How a raised walkway is offering visitors a unique view of The Vyne’s slate roof
The Vyne house and lake. Image by Simon Q (Creative Commons License: Attribution – Share Alike)
Just outside Basingstoke in Sherborne St. John is The Vyne house. It is a stately Tudor home which was built for Lord Sandys, King Henry VIII’s Lord Chamberlain. It is noted for its red bricks, and its slate roof. Since 1956, it has been in the care of the National Trust.
This year, it is in the midst of its most extensive roofing repairs. Apart from in 1842, this is the country house’s first major roof repair. It was found that three different kinds of roofing slate have been used. Instead of closing the whole country house, the National Trust had a novel idea for its visitors. Whilst restoration work is taking place, visitors can see its slate roof from a raised walkway. With scaffolding wrapped around the house, they can see how the roof is shaping up.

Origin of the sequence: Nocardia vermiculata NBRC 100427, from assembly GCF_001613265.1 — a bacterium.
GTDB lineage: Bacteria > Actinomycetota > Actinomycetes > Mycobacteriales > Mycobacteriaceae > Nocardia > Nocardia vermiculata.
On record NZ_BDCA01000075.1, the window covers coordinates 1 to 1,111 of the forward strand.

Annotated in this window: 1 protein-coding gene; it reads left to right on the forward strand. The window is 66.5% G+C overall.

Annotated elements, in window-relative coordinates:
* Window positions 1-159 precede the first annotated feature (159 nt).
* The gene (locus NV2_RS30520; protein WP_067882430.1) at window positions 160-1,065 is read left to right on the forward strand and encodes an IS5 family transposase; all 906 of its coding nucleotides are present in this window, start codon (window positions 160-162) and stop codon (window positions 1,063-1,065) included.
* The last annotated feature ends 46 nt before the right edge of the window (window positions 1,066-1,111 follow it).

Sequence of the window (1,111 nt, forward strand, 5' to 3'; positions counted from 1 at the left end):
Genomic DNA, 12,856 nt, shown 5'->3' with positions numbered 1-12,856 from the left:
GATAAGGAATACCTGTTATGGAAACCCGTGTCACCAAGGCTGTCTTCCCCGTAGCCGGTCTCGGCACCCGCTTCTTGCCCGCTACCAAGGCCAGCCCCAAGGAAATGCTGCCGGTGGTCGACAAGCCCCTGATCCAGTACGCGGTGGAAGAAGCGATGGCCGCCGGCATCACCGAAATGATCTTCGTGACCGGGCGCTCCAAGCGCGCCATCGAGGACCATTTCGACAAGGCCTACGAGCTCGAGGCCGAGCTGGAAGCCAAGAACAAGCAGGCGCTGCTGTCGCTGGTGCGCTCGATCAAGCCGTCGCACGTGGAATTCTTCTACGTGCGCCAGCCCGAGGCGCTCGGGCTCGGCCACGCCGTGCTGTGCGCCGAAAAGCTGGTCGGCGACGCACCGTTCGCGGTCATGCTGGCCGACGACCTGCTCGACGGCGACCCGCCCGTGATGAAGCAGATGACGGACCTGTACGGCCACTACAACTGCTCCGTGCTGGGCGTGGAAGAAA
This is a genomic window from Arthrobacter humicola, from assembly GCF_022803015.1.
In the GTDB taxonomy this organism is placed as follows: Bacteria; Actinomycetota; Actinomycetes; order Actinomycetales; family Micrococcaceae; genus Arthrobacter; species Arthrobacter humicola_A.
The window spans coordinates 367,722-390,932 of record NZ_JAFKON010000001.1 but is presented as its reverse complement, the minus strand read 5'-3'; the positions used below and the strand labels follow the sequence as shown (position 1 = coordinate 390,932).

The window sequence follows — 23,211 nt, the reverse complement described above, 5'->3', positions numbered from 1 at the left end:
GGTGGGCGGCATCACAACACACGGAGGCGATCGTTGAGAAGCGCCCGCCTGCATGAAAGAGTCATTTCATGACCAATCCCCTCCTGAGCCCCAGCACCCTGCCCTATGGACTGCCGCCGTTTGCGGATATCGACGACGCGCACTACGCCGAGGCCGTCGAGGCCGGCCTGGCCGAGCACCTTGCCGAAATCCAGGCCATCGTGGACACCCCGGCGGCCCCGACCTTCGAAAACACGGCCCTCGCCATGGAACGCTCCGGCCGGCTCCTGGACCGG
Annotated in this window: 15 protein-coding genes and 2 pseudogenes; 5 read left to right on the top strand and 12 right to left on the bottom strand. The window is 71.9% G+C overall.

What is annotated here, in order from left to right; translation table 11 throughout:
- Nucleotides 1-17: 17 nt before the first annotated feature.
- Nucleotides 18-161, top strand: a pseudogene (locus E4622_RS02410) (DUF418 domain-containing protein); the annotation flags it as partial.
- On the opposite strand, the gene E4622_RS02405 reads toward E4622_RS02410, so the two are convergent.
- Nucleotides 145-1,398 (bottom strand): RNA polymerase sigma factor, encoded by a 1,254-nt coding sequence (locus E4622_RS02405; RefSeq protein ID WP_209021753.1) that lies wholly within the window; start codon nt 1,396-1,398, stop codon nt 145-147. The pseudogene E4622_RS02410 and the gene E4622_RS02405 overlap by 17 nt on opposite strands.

Handmade roofing tiles, made by Keymer Tiles and HG Matthews have been used. They match the original tiles on The Vyne. To help with funding the restoration, visitors were able to tag-a-tile, adding their name or an illustration.
The Vyne’s raised walkway has 74 steps leading to the top. There is also a lift for people with wheelchairs or those with other mobility problems. Since its opening in March, it has had more than 25,000 visitors. It also has Lego figures dotted around the trail.
Compared with the nearby Basingstoke town centre, the hall and lake offers a rural retreat. A place to think or, as we might concur for this year, a chance to look at a beautiful slate roof.